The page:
- Prototype engine core made entirely of 3-D printed components
- 3-D printing delivers significant reductions in lead time and cost without sacrificing reliability
- Testing duration was more than three times that of a typical RL10 mission with multiple restarts
WEST PALM BEACH, Fla., April 8, 2019 – Aerojet Rocketdyne has successfully completed initial testing of a nearly flight-weight and production-ready configuration of its next generation RL10C-X upper-stage rocket engine that contains major components produced with the company’s industry-leading 3-D printing technology. The successful series of tests confirmed that the 3-D printed components performed as expected when integrated into a complete, full-scale engine system.
"We’ve made steady progress incorporating game-changing 3-D printing technology into our production engine programs to make them more affordable,” said Aerojet Rocketdyne CEO and President Eileen Drake. “By producing these components with 3-D printing, we expect to reduce lead time by 35-50%, and overall engine cost by 25-35%.”
The initial round of testing included hot firing the RL10C-X prototype engine three times the duration of a typical RL10 mission, including high mixture ratio operation and multiple engine restarts. The 3-D printed engine components and the entire engine system remain in excellent condition with significant life remaining.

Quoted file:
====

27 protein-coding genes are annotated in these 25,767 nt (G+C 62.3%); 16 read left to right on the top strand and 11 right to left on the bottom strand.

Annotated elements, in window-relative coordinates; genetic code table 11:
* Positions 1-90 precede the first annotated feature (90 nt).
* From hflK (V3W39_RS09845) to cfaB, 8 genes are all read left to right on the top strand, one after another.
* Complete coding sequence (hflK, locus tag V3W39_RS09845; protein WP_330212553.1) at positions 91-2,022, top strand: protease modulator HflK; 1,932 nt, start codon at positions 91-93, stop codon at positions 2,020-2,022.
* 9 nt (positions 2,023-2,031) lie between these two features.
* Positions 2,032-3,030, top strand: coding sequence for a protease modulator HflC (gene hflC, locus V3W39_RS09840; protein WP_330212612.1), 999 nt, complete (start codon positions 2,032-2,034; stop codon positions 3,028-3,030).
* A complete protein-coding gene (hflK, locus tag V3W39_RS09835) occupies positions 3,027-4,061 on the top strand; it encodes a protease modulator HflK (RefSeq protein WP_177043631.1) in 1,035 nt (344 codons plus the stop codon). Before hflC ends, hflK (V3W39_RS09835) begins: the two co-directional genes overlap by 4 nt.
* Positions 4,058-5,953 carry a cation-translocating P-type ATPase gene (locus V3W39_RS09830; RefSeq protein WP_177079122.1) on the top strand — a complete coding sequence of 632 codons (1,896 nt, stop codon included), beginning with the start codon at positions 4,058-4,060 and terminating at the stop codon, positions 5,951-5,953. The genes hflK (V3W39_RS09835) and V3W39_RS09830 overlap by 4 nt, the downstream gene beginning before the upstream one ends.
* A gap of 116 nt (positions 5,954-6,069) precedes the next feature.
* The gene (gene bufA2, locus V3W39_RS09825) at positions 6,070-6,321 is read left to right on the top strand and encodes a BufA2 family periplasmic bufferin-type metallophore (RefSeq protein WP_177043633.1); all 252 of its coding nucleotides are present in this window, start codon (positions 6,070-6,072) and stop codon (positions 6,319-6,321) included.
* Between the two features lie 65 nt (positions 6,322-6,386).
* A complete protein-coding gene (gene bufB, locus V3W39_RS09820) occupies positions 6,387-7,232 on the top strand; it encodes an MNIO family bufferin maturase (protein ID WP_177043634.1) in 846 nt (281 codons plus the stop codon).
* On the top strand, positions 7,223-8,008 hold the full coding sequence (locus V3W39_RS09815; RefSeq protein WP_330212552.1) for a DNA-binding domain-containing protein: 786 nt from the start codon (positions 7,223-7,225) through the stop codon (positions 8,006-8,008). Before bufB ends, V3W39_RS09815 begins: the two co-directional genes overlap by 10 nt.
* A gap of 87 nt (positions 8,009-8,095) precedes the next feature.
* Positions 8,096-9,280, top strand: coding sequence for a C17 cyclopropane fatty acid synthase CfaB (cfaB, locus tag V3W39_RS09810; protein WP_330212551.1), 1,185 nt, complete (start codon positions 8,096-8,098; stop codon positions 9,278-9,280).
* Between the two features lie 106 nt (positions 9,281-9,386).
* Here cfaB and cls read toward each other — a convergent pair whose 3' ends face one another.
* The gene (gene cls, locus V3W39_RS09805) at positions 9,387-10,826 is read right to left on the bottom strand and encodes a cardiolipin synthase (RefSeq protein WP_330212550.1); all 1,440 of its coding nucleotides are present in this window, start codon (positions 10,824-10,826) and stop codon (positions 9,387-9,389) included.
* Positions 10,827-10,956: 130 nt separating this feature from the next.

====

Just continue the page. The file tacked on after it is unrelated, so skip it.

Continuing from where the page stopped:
Aerojet Rocketdyne has been working over the past two decades to develop 3-D printing technology, also known as additive manufacturing, to a point where components built using the technology can reliably withstand the extreme operating environment of a rocket engine that experiences high pressures and temperature gradients that range from -423°F to more than 5,000°F.
The 3-D printed components that were tested in the RL10C-X prototype make up the very core of the engine: the injector and the thrust chamber. The injector mixes the liquid hydrogen and liquid oxygen propellants and delivers them to the thrust chamber where they are burned, creating hot gases that produce thrust as they exit the engine. These components were selected because they offer the greatest cost reduction potential while delivering excellent performance and reliability.
An Aerojet Rocketdyne RL10C-X prototype engine, which includes 3-D printed core components, undergoes hot-fire testing at Aerojet Rocketdyne’s facility in West Palm Beach, Florida